Muslim women are supposed to cover their hair as a matter of etiquette or religious taste. When they go out, they cover their hair or their whole face with hijab, chador, burqa, or abaya. Even here in Indonesia, where Muslims make up the majority of the population, most of the women I saw in town were wearing hijabs or chadors to cover their hair.
This kind of Islamic dress code is not actually mentioned in the holy book, the Quran. There is no specific mention of covering one's hair or face. It does say, "Be modest, lower your eyes, protect your private parts, and do not show your other beautiful parts to others. Cover your breasts."
This is just a vague statement. Depending on the interpretation of this phrase, it could mean that the face must be covered or the hair must be hidden. If you can hide your face, then you should hide your face, and if you can hide your hair, then you should hide your hair. Even in the time of Prophet Muhammed, women's hair was considered beautiful.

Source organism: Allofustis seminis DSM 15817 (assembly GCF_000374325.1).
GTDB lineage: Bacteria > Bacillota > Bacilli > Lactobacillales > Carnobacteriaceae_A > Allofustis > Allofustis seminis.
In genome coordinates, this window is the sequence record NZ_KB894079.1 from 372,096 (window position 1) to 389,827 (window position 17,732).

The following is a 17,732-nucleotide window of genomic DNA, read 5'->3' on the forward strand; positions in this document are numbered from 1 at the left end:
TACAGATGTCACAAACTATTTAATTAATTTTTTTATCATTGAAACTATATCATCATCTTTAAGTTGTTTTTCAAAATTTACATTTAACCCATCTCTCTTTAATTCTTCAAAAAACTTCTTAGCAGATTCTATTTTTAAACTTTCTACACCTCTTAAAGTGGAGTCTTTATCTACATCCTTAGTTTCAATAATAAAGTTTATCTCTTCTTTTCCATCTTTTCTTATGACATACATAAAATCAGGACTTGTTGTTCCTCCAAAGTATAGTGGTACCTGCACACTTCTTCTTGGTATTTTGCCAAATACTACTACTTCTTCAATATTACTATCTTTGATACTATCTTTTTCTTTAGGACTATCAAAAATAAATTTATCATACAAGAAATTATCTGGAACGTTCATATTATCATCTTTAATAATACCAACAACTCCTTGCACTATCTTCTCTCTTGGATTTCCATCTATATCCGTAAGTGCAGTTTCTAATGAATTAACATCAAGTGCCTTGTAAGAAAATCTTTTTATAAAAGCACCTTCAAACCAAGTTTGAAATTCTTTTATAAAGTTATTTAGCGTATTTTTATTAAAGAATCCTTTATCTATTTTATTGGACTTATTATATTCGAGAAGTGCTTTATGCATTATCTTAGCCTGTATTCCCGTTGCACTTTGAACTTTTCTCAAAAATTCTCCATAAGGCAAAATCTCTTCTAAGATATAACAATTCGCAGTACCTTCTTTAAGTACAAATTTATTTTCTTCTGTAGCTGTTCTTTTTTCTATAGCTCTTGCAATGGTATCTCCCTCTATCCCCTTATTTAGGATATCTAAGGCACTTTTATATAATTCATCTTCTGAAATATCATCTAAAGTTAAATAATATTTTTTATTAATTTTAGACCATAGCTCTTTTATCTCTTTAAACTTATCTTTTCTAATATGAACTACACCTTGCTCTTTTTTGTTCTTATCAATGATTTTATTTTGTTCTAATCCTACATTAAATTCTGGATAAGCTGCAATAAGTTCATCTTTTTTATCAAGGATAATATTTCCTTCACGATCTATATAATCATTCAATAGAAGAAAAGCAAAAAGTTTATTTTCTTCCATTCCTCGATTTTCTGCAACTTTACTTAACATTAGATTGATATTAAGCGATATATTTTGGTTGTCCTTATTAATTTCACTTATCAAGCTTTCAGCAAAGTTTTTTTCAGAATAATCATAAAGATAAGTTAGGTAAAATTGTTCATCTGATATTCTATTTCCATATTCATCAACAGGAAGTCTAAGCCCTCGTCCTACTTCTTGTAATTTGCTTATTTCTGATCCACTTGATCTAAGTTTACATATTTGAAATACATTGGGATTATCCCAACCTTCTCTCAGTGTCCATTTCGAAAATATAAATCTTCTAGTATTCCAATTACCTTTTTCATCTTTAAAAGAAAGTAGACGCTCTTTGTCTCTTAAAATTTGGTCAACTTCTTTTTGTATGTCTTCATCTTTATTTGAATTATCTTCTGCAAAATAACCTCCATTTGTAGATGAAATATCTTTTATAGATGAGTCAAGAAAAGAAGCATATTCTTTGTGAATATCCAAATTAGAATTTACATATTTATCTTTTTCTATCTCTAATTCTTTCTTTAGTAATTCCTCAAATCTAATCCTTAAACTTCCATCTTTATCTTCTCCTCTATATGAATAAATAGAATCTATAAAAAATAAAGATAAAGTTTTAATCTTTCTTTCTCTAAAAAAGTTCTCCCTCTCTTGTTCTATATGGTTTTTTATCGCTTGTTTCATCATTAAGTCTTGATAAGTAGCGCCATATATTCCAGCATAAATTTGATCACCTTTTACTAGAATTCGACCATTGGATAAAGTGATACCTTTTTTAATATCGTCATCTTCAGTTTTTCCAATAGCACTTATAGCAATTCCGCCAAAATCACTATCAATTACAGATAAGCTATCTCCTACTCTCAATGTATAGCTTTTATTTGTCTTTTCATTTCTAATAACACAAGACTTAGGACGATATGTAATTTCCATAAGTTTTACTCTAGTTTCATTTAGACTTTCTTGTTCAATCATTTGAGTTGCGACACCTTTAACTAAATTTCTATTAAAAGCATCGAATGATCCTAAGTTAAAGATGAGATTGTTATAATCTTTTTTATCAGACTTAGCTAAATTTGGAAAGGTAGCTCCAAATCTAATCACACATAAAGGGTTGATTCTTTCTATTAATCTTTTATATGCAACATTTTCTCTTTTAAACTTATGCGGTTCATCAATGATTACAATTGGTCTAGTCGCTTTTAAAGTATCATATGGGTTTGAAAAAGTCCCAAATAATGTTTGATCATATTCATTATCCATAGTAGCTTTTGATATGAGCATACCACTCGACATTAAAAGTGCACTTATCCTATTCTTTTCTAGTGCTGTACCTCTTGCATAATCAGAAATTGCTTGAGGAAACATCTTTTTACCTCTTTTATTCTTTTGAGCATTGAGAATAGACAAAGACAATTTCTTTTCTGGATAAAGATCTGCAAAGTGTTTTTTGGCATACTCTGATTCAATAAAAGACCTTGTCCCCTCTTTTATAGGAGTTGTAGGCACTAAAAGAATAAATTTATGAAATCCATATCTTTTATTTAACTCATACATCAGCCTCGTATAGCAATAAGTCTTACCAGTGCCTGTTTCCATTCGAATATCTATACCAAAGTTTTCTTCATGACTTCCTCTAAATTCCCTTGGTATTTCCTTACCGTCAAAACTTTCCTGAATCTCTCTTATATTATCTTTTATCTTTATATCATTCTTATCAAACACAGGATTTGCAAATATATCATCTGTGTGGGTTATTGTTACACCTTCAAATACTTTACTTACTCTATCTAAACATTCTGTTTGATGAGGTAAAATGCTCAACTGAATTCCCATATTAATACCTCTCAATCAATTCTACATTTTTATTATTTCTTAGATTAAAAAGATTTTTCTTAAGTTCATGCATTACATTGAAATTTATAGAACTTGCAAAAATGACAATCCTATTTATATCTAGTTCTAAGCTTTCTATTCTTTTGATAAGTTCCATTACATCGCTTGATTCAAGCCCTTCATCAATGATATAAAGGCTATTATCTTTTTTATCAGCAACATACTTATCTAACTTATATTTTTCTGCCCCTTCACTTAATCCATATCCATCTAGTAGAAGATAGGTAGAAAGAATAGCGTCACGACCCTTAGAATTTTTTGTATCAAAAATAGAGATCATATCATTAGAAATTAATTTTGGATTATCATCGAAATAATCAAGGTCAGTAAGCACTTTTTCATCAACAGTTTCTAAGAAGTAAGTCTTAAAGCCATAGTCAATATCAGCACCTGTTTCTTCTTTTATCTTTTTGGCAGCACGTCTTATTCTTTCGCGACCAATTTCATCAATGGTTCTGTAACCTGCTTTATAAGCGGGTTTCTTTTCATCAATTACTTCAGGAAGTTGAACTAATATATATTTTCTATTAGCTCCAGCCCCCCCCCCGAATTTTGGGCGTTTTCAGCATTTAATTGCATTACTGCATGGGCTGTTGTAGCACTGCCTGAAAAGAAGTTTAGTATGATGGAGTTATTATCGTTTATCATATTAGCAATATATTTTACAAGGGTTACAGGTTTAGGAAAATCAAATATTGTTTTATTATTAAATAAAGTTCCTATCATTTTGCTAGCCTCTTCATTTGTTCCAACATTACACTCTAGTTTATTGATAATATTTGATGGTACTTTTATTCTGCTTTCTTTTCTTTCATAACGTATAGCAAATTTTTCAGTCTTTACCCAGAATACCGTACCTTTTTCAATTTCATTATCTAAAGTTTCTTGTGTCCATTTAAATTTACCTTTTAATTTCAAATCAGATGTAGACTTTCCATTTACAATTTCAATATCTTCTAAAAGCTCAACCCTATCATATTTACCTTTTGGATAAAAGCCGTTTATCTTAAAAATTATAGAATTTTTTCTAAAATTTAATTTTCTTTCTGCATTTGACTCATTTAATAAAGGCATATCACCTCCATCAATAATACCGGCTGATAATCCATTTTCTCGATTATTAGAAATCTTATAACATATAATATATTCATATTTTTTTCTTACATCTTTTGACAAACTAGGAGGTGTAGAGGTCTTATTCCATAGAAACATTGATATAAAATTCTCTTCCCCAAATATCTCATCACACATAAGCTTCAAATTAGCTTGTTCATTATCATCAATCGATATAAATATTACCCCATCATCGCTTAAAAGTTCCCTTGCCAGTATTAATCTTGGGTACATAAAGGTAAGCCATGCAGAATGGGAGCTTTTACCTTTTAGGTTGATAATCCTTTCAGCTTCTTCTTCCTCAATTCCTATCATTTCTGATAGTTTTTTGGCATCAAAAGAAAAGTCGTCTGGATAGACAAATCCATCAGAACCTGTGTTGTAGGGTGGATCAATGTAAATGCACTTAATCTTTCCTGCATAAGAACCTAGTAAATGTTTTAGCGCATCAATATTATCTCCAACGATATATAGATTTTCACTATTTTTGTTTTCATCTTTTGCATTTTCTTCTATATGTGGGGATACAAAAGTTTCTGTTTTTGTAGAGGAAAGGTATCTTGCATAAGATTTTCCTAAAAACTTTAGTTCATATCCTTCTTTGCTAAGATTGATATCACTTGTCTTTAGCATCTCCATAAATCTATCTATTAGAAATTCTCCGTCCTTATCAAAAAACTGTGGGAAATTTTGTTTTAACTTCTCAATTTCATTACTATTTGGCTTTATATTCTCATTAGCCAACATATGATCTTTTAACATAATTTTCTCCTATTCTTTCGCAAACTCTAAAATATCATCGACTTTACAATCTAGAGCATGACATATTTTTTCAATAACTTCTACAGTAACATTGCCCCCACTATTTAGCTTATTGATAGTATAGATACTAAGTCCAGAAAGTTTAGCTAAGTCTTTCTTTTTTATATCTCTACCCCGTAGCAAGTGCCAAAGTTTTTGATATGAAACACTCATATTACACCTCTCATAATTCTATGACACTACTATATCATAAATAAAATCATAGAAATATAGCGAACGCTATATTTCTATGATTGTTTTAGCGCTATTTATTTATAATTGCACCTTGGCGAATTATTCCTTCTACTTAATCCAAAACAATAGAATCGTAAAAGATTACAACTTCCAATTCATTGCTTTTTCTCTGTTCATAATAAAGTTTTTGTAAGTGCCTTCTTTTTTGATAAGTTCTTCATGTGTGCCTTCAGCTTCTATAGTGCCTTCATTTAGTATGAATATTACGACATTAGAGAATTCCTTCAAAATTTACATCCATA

The woman I saw at the Kanoman market in Cirebon was also wearing a hijab to cover her hair. The woman's hijab was a bright-golden yellow that matched the beige clothes she was wearing. Most people use black hijabs and chadors, but there are some who coordinate them beautifully like this woman. But I wondered if dressing up too beautifully would violate the Quranic injunction, "Do not show your beauty to others."
January 17, 2021
SONY ALPHA 7R II
ZEISS BATIS 2/40 CF